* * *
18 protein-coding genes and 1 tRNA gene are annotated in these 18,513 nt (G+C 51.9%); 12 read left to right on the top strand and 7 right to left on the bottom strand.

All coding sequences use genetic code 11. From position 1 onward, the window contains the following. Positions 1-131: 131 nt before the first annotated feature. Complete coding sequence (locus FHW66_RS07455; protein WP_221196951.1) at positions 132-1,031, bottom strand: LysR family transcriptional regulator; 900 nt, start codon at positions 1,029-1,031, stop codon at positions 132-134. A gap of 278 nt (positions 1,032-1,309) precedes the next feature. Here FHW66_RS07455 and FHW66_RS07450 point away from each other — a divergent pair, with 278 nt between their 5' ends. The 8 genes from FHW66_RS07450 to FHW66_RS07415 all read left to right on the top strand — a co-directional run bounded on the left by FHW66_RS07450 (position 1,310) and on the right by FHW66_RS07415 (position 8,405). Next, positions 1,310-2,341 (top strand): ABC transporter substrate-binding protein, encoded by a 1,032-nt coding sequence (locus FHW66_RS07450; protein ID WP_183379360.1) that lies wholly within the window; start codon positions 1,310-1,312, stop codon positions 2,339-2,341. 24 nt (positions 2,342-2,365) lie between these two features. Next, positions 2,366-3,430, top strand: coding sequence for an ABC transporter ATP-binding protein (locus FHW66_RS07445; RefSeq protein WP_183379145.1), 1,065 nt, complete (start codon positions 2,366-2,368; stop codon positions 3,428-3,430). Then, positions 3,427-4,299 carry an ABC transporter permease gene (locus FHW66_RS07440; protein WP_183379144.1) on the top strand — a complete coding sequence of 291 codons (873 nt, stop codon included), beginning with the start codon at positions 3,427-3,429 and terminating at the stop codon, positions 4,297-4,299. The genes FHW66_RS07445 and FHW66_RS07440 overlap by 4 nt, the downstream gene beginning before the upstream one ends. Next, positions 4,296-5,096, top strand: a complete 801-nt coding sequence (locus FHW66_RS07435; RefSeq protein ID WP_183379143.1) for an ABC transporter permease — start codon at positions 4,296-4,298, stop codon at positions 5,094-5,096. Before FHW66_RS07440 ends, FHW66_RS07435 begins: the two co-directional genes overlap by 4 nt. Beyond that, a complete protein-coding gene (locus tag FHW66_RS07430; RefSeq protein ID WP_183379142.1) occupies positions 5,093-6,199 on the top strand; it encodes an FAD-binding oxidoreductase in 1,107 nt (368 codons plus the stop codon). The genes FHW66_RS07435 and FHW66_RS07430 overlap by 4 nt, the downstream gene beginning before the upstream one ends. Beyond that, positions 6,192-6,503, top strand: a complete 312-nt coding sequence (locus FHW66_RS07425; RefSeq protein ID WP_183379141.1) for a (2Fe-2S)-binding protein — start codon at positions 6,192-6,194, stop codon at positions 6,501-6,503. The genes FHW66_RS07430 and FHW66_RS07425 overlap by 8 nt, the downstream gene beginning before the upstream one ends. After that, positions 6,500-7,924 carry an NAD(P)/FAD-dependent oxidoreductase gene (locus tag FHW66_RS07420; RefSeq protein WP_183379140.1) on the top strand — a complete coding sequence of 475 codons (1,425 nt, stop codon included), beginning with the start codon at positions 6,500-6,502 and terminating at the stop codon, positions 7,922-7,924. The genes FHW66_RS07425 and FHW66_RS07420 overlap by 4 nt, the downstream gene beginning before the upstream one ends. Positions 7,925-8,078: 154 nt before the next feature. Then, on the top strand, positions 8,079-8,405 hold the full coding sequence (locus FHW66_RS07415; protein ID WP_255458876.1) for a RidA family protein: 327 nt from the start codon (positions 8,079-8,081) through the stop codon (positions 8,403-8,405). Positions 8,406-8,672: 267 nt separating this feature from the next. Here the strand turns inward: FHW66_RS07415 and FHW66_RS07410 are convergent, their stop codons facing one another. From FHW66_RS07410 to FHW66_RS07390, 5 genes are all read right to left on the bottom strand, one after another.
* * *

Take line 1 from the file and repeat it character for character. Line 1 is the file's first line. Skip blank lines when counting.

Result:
18 protein-coding genes and 1 tRNA gene are annotated in these 18,513 nt (G+C 51.9%); 12 read left to right on the top strand and 7 right to left on the bottom strand.